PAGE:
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BE FAST Identifies Strokes and Saves Lives

About The Author

Dr. Mark Lazzaro

Vascular Neurology and Endovascular Surgical Neuroradiology Specialist

Froedtert & the Medical College of Wisconsin health network

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Every second counts when you’re having a stroke, and how quickly you receive treatment can determine your long-term outcome. Learning how to correctly identifying stroke signs and symptoms is one way to receive treatment faster.

BE FAST is an acronym to help you remember common stroke symptoms:

  • B for Balance, including changes in balance and coordination as well as dizziness
  • E for Eyes and the importance of watching for vision loss as well as blurred or double vision
  • F for Face, such as weakness and drooping
  • A for Arms, including weakness, numbness and being unable to move. This also applies to legs.
  • S for Speech, such as slurred or confused speech
  • T for Time, including a sudden onset of symptoms, such as a terrible headache, as well as the importance of seeking immediate care when symptoms are present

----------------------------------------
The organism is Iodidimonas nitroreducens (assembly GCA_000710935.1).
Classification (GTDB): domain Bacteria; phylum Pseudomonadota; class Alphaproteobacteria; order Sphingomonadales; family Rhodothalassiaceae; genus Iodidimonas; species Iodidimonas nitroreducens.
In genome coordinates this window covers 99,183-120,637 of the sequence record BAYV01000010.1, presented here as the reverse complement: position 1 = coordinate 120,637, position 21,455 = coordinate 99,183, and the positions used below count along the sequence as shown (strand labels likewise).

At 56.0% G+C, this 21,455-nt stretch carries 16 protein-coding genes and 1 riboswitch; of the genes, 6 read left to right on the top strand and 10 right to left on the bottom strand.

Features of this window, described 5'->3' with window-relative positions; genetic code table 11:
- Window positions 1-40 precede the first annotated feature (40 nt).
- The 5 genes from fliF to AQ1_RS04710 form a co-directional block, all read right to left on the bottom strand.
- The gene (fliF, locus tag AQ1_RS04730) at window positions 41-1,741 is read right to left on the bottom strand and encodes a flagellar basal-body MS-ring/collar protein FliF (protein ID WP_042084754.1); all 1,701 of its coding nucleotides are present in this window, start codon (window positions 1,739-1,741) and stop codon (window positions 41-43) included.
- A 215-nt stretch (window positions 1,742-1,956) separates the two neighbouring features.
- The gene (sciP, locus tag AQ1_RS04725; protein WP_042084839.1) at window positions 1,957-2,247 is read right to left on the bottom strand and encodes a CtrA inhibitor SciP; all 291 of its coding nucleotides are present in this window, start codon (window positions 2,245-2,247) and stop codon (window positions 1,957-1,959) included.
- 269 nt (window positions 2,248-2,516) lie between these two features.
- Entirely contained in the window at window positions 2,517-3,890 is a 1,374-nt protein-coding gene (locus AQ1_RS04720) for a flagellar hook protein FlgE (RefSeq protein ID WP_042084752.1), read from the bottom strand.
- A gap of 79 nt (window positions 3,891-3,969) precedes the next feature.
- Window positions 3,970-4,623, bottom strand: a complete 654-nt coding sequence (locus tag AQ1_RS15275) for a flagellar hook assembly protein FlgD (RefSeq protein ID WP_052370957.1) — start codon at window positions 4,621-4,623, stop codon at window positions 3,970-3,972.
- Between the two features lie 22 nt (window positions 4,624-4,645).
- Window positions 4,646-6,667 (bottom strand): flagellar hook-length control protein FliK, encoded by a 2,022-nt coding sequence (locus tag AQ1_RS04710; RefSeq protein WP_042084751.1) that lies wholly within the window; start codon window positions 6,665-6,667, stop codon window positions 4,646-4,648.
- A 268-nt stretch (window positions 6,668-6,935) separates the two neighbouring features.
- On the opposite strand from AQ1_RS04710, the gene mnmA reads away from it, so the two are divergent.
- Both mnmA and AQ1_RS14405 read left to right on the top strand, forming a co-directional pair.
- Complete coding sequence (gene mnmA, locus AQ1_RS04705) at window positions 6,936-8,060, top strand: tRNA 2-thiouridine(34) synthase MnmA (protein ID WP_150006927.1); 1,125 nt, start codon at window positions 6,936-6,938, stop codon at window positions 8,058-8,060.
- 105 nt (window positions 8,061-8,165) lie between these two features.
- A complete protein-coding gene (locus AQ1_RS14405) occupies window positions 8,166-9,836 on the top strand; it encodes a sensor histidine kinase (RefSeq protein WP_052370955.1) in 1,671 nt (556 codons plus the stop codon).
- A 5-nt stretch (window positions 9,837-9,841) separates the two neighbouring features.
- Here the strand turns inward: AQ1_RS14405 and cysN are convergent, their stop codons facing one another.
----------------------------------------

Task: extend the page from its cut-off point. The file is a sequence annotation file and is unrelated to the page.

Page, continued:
If you suspect a loved one is having a stroke, you need to seek immediate medical attention. Even if you’re unsure if it’s a stroke, call 9-1-1. It’s better to seek care and find out it’s not a stroke than to delay treatment.

Taking a loved one to the hospital yourself may seem like the quickest route to treatment. However, it’s recommended to call 9-1-1 and get an ambulance. EMS staff are trained to recognize stroke symptoms and can start treatment. They also know the best locations to take patients experiencing specific stroke symptoms. For example, the Froedtert & the Medical College of Wisconsin Froedtert Hospital is a Comprehensive Stroke Center and is recognized by the Joint Commission. That level of certification demonstrates the hospital’s commitment to care for the most complex stroke cases and deliver the highest quality of stroke care.

Use the time you wait for an ambulance to arrive to gain a better understanding of when symptoms began. Try to remember when your loved one was last without stroke symptoms. Many treatments are dictated by time, so it’s essential to know when symptoms started. It’s also helpful to gather the medications your loved one is currently taking to determine what types of treatment are available.

To learn more about identifying stroke symptoms or how to prevent a stroke from occurring, talk to your personal doctor. To find a personal doctor near you, contact your health insurance provider.

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